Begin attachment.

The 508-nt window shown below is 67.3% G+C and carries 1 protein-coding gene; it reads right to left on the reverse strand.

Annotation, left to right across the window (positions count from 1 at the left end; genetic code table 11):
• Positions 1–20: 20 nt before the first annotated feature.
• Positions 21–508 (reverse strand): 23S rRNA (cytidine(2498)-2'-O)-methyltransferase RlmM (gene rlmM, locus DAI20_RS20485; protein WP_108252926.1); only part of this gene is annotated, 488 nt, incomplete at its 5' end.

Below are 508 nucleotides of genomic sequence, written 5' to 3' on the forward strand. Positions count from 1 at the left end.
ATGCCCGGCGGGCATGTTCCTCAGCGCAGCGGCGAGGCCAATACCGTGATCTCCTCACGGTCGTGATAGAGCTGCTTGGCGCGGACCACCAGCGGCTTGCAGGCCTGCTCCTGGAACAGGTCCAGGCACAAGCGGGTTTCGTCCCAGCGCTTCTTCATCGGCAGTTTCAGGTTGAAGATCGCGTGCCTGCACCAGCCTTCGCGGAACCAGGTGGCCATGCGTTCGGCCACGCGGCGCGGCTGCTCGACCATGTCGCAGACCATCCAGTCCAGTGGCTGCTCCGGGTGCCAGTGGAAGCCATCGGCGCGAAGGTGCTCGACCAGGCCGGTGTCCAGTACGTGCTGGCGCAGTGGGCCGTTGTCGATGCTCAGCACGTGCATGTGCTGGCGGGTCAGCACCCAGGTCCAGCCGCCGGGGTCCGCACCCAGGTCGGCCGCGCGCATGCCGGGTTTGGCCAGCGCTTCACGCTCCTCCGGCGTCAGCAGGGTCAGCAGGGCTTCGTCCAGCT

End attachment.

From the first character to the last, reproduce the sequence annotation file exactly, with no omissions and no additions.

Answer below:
The 508-nt window shown below is 67.3% G+C and carries 1 protein-coding gene; it reads right to left on the reverse strand.

Annotation, left to right across the window (positions count from 1 at the left end; genetic code table 11):
• Positions 1–20: 20 nt before the first annotated feature.
• Positions 21–508 (reverse strand): 23S rRNA (cytidine(2498)-2'-O)-methyltransferase RlmM (gene rlmM, locus DAI20_RS20485; protein WP_108252926.1); only part of this gene is annotated, 488 nt, incomplete at its 5' end.

Below are 508 nucleotides of genomic sequence, written 5' to 3' on the forward strand. Positions count from 1 at the left end.
ATGCCCGGCGGGCATGTTCCTCAGCGCAGCGGCGAGGCCAATACCGTGATCTCCTCACGGTCGTGATAGAGCTGCTTGGCGCGGACCACCAGCGGCTTGCAGGCCTGCTCCTGGAACAGGTCCAGGCACAAGCGGGTTTCGTCCCAGCGCTTCTTCATCGGCAGTTTCAGGTTGAAGATCGCGTGCCTGCACCAGCCTTCGCGGAACCAGGTGGCCATGCGTTCGGCCACGCGGCGCGGCTGCTCGACCATGTCGCAGACCATCCAGTCCAGTGGCTGCTCCGGGTGCCAGTGGAAGCCATCGGCGCGAAGGTGCTCGACCAGGCCGGTGTCCAGTACGTGCTGGCGCAGTGGGCCGTTGTCGATGCTCAGCACGTGCATGTGCTGGCGGGTCAGCACCCAGGTCCAGCCGCCGGGGTCCGCACCCAGGTCGGCCGCGCGCATGCCGGGTTTGGCCAGCGCTTCACGCTCCTCCGGCGTCAGCAGGGTCAGCAGGGCTTCGTCCAGCT